Almond and Buckwheat Applesauce Granola

Almond and Buckwheat Homemade Granola
Stephanie Lang, MS, RDN, CDN
Total Time 60 min
Prep 15 min, Cook 45 min
Yield 10, 0.5 cup portions (281 cals)

Store bought granola can be high in added sugar and fat. This recipe cuts down on both by using applesauce as the main natural sweetener and binder, with a little olive oil and maple syrup for balance and flavor.

Almonds contain vitamin E, which acts as an antioxidant that helps reduce damage to tissues. Almonds also contain a mixture of fat, fiber, and protein, all of which keep you satiated and can prevent overeating.

Buckwheat groats are the hulled seeds of the buckwheat plant. These high fiber, high protein seeds are tender and can be eaten raw (often, they are soaked first) or cooked. Buckwheat groats are traditionally prepared in an Eastern European dish known as kasha, but they are surprisingly tasty in this granola, too.

Ingredients

  • 3.5 cups rolled oats
  • 1 cup almonds, roughly chopped
  • 1/2 cup raw buckwheat groats
  • 1/8 teaspoon salt
  • 1/2 cup unsweetened applesauce
  • 2 tablespoons olive oil
  • 3 tablespoons maple syrup
  • 1/2 cup raisins

Preparation

  1. Preheat oven to 325F. Line a baking sheet with parchment paper or a silpat.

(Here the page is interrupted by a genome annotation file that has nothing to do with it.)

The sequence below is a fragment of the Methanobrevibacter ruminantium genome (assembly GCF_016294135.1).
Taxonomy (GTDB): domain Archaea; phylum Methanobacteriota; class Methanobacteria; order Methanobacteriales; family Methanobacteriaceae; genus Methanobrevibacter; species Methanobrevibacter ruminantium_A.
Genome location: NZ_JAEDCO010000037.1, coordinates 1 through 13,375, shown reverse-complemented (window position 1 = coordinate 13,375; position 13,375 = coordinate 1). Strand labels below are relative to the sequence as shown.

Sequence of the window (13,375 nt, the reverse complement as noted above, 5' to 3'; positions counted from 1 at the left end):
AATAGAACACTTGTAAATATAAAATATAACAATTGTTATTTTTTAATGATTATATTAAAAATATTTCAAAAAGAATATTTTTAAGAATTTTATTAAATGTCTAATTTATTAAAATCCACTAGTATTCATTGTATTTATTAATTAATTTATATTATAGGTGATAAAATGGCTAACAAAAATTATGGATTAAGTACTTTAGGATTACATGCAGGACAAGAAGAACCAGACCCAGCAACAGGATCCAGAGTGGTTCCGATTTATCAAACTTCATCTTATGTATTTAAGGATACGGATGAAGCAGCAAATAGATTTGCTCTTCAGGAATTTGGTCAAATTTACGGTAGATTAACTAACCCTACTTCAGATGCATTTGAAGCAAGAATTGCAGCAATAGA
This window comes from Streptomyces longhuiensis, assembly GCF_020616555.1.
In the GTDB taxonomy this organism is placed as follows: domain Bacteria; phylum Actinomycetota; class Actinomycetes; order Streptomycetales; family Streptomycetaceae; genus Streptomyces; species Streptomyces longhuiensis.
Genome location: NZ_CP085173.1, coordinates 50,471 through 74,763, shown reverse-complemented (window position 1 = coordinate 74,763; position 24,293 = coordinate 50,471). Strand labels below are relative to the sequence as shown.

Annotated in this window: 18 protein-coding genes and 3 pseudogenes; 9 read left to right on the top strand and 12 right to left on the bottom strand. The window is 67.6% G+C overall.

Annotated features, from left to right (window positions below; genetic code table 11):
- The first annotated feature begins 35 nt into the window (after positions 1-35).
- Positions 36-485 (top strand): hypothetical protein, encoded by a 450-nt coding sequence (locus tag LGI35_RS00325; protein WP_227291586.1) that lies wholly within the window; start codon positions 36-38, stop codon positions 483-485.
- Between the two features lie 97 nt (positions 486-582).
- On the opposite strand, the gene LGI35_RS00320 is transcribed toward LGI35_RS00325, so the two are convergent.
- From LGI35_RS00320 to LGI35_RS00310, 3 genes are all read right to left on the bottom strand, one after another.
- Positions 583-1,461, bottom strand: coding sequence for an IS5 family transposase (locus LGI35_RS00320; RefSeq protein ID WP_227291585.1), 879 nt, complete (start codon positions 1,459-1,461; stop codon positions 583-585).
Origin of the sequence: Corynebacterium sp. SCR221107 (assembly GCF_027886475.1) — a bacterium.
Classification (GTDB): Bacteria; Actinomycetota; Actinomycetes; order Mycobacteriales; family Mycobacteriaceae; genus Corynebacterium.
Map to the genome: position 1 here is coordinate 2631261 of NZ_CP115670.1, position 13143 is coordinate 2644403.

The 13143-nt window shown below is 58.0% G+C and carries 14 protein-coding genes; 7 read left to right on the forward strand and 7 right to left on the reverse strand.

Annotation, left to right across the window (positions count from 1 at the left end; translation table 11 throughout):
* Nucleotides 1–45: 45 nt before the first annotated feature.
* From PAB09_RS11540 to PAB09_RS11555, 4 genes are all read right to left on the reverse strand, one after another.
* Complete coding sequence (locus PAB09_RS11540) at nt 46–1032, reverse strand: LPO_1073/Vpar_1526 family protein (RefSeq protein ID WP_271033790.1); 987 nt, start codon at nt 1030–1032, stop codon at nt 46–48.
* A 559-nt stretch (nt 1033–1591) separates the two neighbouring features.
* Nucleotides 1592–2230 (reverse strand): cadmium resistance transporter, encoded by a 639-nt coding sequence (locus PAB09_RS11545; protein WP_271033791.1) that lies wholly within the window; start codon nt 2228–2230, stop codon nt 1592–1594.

2. In a large bowl, stir together the oats, almonds, buckwheat groats, and salt.
  3. Add the applesauce, olive oil, and maple syrup and mix everything together with a spatula.
  4. Spread the mixture in an even layer onto the baking sheet.
  5. Bake for 45 minutes, stirring once every 10 minutes, until lightly toasted.
  6. Take out from the oven and stir in the raisins.

    Ingredient Variations and Substitutions

    Granola is very versatile and can be made with a variety of different types of nuts and dried fruit. Experiment with whatever odds and ends you have in your pantry.

    For an extra dose of omega-3 fatty acids, add a tablespoon or two of hemp seeds or ground flaxseed.

    Try this recipe with pumpkin puree instead of applesauce for an extra boost of vitamin A. Or use honey instead of maple syrup for a flavor variation. Do note that both honey and maple syrup contain the same amount of carbohydrates and sugar.

    Cooking and Serving Tips

    Make your own applesauce. Peel and slice apples and add to a pot with a cup or so of water or apple cider and a squeeze of fresh lemon juice. Bring to a boil then reduce the heat to a simmer and cook for 20 to 30 minutes, until the apples are soft. Puree using an immersion blender or add to a food processor or blender and whiz until smoothie.

    Keep it basic, or stir in flavors like cinnamon and brown sugar for a cozy twist.

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